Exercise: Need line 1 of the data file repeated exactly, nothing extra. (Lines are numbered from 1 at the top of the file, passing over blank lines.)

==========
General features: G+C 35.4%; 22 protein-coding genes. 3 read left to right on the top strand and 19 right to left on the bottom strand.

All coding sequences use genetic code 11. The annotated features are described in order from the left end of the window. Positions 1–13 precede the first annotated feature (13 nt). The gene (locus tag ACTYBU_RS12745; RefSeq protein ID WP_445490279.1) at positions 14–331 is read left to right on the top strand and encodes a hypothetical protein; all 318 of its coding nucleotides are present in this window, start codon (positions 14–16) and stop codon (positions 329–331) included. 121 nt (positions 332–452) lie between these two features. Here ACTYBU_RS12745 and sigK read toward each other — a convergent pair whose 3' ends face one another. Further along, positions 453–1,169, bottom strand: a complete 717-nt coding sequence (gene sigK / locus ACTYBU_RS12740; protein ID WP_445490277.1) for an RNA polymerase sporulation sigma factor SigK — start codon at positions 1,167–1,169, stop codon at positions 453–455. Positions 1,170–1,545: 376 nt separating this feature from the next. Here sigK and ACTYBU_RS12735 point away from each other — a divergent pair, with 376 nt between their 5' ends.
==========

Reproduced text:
General features: G+C 35.4%; 22 protein-coding genes. 3 read left to right on the top strand and 19 right to left on the bottom strand.